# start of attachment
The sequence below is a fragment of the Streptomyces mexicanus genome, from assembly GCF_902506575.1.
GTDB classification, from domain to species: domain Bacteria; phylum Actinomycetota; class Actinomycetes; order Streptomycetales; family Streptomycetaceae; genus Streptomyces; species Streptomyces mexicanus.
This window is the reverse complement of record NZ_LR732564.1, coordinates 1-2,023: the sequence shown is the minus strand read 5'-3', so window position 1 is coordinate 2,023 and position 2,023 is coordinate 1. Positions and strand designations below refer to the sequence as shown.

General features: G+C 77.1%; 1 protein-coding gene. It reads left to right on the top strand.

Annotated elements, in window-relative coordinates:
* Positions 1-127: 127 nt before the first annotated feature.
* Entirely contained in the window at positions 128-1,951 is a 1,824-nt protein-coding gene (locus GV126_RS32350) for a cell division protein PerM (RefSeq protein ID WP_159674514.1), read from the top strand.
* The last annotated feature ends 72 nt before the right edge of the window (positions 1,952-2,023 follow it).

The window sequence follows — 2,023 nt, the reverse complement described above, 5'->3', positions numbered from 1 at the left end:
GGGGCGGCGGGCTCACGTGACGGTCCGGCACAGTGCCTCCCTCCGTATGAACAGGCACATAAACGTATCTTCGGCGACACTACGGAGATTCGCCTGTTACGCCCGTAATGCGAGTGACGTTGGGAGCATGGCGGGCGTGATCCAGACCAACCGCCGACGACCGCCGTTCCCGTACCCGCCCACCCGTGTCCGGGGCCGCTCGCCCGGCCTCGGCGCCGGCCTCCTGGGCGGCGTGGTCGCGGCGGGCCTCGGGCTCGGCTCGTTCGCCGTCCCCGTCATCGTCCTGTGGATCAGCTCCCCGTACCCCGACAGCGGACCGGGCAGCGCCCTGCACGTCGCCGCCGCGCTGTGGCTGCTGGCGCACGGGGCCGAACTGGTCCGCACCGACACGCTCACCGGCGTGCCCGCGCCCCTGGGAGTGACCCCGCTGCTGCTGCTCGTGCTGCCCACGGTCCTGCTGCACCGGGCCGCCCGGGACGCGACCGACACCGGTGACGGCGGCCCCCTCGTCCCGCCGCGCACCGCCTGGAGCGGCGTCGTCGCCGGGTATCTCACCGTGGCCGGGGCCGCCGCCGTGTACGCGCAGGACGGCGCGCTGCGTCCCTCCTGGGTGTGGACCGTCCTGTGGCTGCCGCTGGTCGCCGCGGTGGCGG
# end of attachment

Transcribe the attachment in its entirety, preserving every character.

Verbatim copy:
The sequence below is a fragment of the Streptomyces mexicanus genome, from assembly GCF_902506575.1.
GTDB classification, from domain to species: domain Bacteria; phylum Actinomycetota; class Actinomycetes; order Streptomycetales; family Streptomycetaceae; genus Streptomyces; species Streptomyces mexicanus.
This window is the reverse complement of record NZ_LR732564.1, coordinates 1-2,023: the sequence shown is the minus strand read 5'-3', so window position 1 is coordinate 2,023 and position 2,023 is coordinate 1. Positions and strand designations below refer to the sequence as shown.

General features: G+C 77.1%; 1 protein-coding gene. It reads left to right on the top strand.

Annotated elements, in window-relative coordinates:
* Positions 1-127: 127 nt before the first annotated feature.
* Entirely contained in the window at positions 128-1,951 is a 1,824-nt protein-coding gene (locus GV126_RS32350) for a cell division protein PerM (RefSeq protein ID WP_159674514.1), read from the top strand.
* The last annotated feature ends 72 nt before the right edge of the window (positions 1,952-2,023 follow it).

The window sequence follows — 2,023 nt, the reverse complement described above, 5'->3', positions numbered from 1 at the left end:
GGGGCGGCGGGCTCACGTGACGGTCCGGCACAGTGCCTCCCTCCGTATGAACAGGCACATAAACGTATCTTCGGCGACACTACGGAGATTCGCCTGTTACGCCCGTAATGCGAGTGACGTTGGGAGCATGGCGGGCGTGATCCAGACCAACCGCCGACGACCGCCGTTCCCGTACCCGCCCACCCGTGTCCGGGGCCGCTCGCCCGGCCTCGGCGCCGGCCTCCTGGGCGGCGTGGTCGCGGCGGGCCTCGGGCTCGGCTCGTTCGCCGTCCCCGTCATCGTCCTGTGGATCAGCTCCCCGTACCCCGACAGCGGACCGGGCAGCGCCCTGCACGTCGCCGCCGCGCTGTGGCTGCTGGCGCACGGGGCCGAACTGGTCCGCACCGACACGCTCACCGGCGTGCCCGCGCCCCTGGGAGTGACCCCGCTGCTGCTGCTCGTGCTGCCCACGGTCCTGCTGCACCGGGCCGCCCGGGACGCGACCGACACCGGTGACGGCGGCCCCCTCGTCCCGCCGCGCACCGCCTGGAGCGGCGTCGTCGCCGGGTATCTCACCGTGGCCGGGGCCGCCGCCGTGTACGCGCAGGACGGCGCGCTGCGTCCCTCCTGGGTGTGGACCGTCCTGTGGCTGCCGCTGGTCGCCGCGGTGGCGG